Plus, knowing that I can host a truly lovely party, after all!

Saturday, June 26, 2010

Home from Aspen

I'm back from three glorious days in the mountains with my friends Rowan and Rachel. I've been friends with Rowan for some sixteen years, since our boys met and became best friends in preschool at Boulder Montessori; I've been friends with Rachel for almost thirty years, since we worked together as support staff at the Institute for Philosophy and Public Policy at the University of Maryland. Rachel has been visiting me from her home in Roanoke, Virginia, and joined Rowan and me for our girlfriend getaway to Aspen.

The pretext for the trip was the awards ceremony for the Colorado Book Awards, held last year and this year in Aspen. Last year my book The Totally Made-Up Civil War Diary of Amanda MacLeish was a finalist in the juvenile category and won. This year my book How Oliver Olson Changed the World was a finalist in the juvenile category and didn't win.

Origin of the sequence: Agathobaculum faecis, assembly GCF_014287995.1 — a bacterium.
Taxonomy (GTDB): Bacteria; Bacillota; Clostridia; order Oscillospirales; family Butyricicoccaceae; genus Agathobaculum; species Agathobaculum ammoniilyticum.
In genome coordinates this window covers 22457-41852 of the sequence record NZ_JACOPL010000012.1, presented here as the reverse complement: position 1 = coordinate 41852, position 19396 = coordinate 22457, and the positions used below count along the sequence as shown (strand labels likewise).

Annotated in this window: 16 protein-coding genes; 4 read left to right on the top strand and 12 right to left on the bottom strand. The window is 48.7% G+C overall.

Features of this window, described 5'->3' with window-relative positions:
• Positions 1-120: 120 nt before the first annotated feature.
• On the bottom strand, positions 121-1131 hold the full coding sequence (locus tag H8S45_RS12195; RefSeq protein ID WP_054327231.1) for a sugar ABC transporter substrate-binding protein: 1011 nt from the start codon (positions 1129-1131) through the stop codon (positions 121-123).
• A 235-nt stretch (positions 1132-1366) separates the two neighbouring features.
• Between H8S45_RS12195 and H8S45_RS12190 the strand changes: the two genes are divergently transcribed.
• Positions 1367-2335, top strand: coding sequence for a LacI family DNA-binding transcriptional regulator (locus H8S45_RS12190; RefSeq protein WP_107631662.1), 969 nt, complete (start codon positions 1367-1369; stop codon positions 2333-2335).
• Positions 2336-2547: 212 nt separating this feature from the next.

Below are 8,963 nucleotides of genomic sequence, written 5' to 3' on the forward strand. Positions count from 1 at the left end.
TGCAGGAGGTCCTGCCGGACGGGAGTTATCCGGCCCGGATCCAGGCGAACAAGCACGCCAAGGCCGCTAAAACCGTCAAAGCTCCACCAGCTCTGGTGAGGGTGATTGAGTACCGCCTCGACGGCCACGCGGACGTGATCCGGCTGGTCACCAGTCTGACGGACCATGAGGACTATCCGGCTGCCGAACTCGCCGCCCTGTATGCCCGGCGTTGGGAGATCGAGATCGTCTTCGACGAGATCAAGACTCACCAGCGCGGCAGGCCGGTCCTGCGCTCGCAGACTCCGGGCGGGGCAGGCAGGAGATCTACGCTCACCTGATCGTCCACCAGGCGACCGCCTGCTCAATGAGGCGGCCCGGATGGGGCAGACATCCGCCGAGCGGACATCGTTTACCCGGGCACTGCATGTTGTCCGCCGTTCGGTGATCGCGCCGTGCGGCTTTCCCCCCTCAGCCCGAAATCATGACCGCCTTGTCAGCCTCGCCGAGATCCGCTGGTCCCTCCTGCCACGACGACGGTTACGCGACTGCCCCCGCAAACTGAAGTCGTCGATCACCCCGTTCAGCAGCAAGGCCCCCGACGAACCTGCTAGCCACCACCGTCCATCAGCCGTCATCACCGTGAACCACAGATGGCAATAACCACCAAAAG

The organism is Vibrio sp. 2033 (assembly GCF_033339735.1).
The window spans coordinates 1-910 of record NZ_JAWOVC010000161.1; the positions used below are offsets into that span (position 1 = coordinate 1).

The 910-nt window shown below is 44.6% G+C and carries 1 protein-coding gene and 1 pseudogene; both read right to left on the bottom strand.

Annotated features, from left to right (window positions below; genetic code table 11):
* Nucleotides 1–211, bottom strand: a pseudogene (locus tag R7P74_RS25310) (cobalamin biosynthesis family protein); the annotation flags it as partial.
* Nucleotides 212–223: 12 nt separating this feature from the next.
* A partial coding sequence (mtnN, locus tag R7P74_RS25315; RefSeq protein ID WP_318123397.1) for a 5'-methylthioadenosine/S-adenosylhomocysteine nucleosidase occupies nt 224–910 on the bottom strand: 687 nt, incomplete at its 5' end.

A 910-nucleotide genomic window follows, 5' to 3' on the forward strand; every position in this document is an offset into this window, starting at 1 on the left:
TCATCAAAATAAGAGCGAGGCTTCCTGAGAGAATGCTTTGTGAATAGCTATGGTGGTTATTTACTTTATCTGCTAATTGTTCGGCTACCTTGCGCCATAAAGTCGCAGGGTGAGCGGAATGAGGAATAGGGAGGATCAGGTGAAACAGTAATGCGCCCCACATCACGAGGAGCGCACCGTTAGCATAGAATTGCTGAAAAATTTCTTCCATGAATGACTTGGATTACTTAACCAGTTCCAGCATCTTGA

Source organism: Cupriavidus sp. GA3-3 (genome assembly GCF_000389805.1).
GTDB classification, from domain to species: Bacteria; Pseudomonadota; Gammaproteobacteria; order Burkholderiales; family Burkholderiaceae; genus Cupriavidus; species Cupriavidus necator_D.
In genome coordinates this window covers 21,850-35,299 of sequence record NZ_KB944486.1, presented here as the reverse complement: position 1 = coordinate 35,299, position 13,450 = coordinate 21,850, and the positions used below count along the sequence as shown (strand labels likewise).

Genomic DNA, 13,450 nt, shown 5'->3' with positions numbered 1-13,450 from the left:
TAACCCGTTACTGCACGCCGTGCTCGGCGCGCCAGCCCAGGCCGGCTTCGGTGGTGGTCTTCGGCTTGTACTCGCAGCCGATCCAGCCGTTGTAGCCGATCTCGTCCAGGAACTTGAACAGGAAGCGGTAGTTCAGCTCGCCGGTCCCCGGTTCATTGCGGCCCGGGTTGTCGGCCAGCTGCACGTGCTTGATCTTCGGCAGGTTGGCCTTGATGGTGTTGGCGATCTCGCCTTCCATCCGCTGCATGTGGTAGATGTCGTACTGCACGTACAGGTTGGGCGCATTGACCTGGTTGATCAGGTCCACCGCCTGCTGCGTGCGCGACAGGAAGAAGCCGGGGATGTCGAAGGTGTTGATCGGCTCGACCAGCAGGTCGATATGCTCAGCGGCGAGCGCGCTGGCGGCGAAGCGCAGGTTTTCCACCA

Last year I thought, ooh, I may enter a book for the Colorado Book Award every year! This year I'm thinking, oh, I don't know if I'll bother entering my book next year (One Square Inch). Winning is definitely more fun than not winning. And of course not winning engages all my crabby thoughts: the book that won last year got less glowing reviews than the book that didn't win this year (which had a starred review, and was named an ALA Notable Book of the Year, and - well, you get the drift of my thoughts!). It costs $50 to enter the award, and when you win - IF you win - you only get $150. And you compete against other Colorado authors, which means that if you win, you often beat out a friend, and if you lose, you've been beaten out by a friend, and neither of those is a terribly comfortable situation.

So I'll see. It IS lovely to have a glamorous-sounding excuse to go to Aspen: "I'm off to Aspen this week, because one of my books is up for the Colorado Book Award." That sentence does trip pleasingly off my tongue! And then I can deduct the expense of the gas and the hotel room and at least a couple of the meals - and maybe a couple of the glasses of wine that I sipped together with Rachel and Rowan as we sat outdoors in a sidewalk cafe gazing up at the mountains, on a day where it was 80 degrees in Aspen and 95 degrees in Boulder. So maybe yes for next year, too?

Tuesday, June 22, 2010